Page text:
Chinese industrial companies’ profit rose 4.5 percent in March, rebounding from the first January-February decline since 2009 as demand strengthened.
Company profits climbed from a year earlier to 438.9 billion yuan ($69.6 billion), the National Bureau of Statistics said on its website today. Net income dropped 5.2 percent in the first two months of 2012.
The pickup in profit growth, following gains last month in industrial production, may reduce the urgency for the government to ease monetary policy more aggressively to bolster demand. Premier Wen Jiabao said this week that the nation “has confidence that it will sustain steady and robust economic growth.”
“A marked recovery will likely emerge around May in line with the trend of economic growth, driven by demand from a rise in export orders and start of new government-directed infrastructure projects,” Li Huiyong, chief economist at Shanghai-based SWS Research Co., said before the report.
The Shanghai Composite Index fell 0.2 percent at 9:42 a.m. local time.
The world’s second-largest economy expanded 8.1 percent in the first quarter from a year earlier after rising 8.9 percent in the previous three months. Manufacturing may have shrunk for a sixth month in April, a preliminary reading of the purchasing managers’ index from HSBC Holdings Plc and Markit Economics indicated April 23.
Delay Cutting Ratio
Even so, authorities have held off from cutting banks’ reserve-requirement ratio, a delay that may stem from concern about fueling a rebound in inflation.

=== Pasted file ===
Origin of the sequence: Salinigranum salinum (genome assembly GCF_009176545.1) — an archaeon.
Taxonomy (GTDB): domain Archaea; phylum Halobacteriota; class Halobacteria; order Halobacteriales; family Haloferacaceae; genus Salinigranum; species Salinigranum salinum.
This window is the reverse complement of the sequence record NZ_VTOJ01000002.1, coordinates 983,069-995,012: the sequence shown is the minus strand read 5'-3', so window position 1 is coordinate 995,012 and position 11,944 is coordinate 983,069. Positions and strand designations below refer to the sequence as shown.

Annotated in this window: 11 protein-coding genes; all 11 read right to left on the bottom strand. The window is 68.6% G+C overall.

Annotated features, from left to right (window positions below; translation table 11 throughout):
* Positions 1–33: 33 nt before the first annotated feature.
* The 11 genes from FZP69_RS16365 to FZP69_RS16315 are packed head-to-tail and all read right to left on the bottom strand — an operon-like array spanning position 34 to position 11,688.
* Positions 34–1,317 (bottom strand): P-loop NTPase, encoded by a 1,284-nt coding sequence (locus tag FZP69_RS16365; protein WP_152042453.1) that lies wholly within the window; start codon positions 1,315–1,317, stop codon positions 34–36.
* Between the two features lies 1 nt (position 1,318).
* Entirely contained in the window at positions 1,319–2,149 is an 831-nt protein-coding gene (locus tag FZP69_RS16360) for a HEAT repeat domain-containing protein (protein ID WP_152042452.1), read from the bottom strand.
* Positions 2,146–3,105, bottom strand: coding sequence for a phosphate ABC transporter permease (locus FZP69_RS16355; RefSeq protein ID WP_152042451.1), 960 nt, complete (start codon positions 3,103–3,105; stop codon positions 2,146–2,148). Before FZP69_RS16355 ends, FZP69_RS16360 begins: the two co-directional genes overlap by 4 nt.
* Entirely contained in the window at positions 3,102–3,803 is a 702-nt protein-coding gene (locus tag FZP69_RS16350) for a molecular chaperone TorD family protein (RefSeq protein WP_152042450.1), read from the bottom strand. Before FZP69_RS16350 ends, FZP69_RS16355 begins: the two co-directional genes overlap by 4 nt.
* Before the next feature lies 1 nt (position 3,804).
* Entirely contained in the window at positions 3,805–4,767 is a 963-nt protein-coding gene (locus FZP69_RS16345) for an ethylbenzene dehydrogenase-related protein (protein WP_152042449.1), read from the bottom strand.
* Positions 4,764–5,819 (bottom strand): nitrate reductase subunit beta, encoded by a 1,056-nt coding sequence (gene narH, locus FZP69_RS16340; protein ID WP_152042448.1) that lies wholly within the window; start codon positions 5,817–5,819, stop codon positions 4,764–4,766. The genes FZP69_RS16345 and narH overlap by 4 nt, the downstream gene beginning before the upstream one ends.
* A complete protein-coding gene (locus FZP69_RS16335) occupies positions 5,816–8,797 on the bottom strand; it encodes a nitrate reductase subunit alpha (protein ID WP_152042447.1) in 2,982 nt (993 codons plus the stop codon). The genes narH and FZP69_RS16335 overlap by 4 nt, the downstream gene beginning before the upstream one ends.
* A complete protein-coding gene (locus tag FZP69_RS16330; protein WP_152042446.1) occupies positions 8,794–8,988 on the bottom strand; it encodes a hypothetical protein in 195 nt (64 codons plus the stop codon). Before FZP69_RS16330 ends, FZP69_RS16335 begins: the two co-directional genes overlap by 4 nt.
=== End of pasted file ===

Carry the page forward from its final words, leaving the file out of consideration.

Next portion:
Industrial profit for the first quarter fell 1.3 percent from a year earlier to 1.04 trillion yuan, the bureau said. Companies’ combined sales climbed 14.1 percent in the quarter to 19.8 trillion yuan, compared with a rise of 13.4 percent in the first two months, today’s data showed.
Sany Group Co., the construction-equipment maker run by billionaire Liang Wengen, broke ground on a 10 billion-yuan industrial park in the southern province of Guangdong to make port and marine engineering facilities, the official Xinhua News Agency reported on April 25.
Starting last year, the statistics bureau raised the minimum annual sales for businesses included in the survey to 20 million yuan from 5 million yuan.
--Victoria Ruan. With assistance from Ailing Tan in Singapore. Editors: Scott Lanman, Stephanie Phang
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